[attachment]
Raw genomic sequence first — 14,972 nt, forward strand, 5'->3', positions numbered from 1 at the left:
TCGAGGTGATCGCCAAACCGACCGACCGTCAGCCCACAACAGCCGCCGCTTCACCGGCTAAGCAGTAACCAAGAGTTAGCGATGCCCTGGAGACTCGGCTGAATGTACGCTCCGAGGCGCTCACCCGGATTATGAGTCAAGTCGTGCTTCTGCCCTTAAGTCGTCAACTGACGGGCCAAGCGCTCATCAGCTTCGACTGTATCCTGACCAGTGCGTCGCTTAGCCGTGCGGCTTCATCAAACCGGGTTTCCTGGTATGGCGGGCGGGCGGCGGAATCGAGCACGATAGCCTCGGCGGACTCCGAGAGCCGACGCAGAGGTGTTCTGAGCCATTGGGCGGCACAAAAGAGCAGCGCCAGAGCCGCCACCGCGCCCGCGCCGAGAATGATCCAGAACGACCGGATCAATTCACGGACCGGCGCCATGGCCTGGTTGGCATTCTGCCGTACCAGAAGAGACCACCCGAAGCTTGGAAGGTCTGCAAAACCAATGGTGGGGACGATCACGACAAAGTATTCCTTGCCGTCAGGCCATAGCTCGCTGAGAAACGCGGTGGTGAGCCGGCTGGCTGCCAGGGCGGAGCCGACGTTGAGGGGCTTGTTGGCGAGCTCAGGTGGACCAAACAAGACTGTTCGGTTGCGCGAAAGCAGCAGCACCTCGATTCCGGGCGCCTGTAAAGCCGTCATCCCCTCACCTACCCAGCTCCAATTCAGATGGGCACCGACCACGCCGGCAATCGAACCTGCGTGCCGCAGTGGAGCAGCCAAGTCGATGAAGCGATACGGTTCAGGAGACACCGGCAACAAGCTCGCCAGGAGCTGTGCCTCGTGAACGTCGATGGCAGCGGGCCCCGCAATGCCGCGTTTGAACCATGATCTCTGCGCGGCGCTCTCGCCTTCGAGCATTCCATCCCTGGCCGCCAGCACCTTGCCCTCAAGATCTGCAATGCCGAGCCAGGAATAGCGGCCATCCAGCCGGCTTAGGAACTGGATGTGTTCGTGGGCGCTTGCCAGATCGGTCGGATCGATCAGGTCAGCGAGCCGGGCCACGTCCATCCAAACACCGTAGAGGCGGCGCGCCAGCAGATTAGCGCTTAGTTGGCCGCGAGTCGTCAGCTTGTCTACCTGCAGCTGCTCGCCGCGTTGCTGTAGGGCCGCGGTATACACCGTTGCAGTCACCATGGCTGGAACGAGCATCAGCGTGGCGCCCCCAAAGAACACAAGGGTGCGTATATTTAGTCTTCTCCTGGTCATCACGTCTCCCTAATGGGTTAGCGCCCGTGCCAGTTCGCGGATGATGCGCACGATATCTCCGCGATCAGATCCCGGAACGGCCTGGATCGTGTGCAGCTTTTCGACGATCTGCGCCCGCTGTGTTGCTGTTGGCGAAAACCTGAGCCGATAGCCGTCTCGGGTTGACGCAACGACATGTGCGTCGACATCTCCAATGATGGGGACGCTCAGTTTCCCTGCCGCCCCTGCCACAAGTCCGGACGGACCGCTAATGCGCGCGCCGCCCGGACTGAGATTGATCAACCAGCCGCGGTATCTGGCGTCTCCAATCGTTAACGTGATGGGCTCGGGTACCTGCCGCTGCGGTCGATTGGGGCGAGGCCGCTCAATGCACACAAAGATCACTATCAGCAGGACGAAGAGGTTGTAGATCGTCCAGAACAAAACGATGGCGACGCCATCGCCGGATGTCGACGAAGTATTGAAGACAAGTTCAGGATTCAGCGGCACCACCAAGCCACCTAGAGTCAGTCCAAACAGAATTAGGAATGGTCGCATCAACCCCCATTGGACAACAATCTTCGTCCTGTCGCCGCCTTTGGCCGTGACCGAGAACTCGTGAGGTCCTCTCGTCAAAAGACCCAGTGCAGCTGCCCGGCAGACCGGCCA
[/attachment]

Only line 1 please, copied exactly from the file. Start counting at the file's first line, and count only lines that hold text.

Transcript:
Raw genomic sequence first — 14,972 nt, forward strand, 5'->3', positions numbered from 1 at the left: